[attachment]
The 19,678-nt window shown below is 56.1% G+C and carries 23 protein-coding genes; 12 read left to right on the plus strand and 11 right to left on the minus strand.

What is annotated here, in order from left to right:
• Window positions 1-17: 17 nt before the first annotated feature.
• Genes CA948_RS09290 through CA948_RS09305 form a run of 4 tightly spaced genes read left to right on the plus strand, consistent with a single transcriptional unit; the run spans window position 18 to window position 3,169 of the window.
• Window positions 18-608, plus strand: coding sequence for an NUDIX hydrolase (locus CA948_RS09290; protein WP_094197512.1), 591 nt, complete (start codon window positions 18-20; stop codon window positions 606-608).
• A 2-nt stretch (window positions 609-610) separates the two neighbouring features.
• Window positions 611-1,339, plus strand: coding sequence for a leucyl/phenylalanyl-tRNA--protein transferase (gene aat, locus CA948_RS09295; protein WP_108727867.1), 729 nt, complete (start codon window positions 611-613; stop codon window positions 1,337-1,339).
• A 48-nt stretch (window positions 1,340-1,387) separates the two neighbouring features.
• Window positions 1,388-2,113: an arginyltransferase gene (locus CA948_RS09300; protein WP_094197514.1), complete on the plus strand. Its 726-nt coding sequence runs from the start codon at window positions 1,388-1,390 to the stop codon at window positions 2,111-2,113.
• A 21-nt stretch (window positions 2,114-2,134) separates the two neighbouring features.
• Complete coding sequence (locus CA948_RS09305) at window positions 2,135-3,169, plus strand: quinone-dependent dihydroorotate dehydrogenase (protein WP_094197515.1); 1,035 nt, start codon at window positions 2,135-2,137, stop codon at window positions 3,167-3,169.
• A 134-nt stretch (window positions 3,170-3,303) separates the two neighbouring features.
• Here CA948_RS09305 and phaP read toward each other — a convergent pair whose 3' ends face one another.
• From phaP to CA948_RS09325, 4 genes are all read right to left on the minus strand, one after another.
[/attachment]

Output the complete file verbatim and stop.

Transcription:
The 19,678-nt window shown below is 56.1% G+C and carries 23 protein-coding genes; 12 read left to right on the plus strand and 11 right to left on the minus strand.

What is annotated here, in order from left to right:
• Window positions 1-17: 17 nt before the first annotated feature.
• Genes CA948_RS09290 through CA948_RS09305 form a run of 4 tightly spaced genes read left to right on the plus strand, consistent with a single transcriptional unit; the run spans window position 18 to window position 3,169 of the window.
• Window positions 18-608, plus strand: coding sequence for an NUDIX hydrolase (locus CA948_RS09290; protein WP_094197512.1), 591 nt, complete (start codon window positions 18-20; stop codon window positions 606-608).
• A 2-nt stretch (window positions 609-610) separates the two neighbouring features.
• Window positions 611-1,339, plus strand: coding sequence for a leucyl/phenylalanyl-tRNA--protein transferase (gene aat, locus CA948_RS09295; protein WP_108727867.1), 729 nt, complete (start codon window positions 611-613; stop codon window positions 1,337-1,339).
• A 48-nt stretch (window positions 1,340-1,387) separates the two neighbouring features.
• Window positions 1,388-2,113: an arginyltransferase gene (locus CA948_RS09300; protein WP_094197514.1), complete on the plus strand. Its 726-nt coding sequence runs from the start codon at window positions 1,388-1,390 to the stop codon at window positions 2,111-2,113.
• A 21-nt stretch (window positions 2,114-2,134) separates the two neighbouring features.
• Complete coding sequence (locus CA948_RS09305) at window positions 2,135-3,169, plus strand: quinone-dependent dihydroorotate dehydrogenase (protein WP_094197515.1); 1,035 nt, start codon at window positions 2,135-2,137, stop codon at window positions 3,167-3,169.
• A 134-nt stretch (window positions 3,170-3,303) separates the two neighbouring features.
• Here CA948_RS09305 and phaP read toward each other — a convergent pair whose 3' ends face one another.
• From phaP to CA948_RS09325, 4 genes are all read right to left on the minus strand, one after another.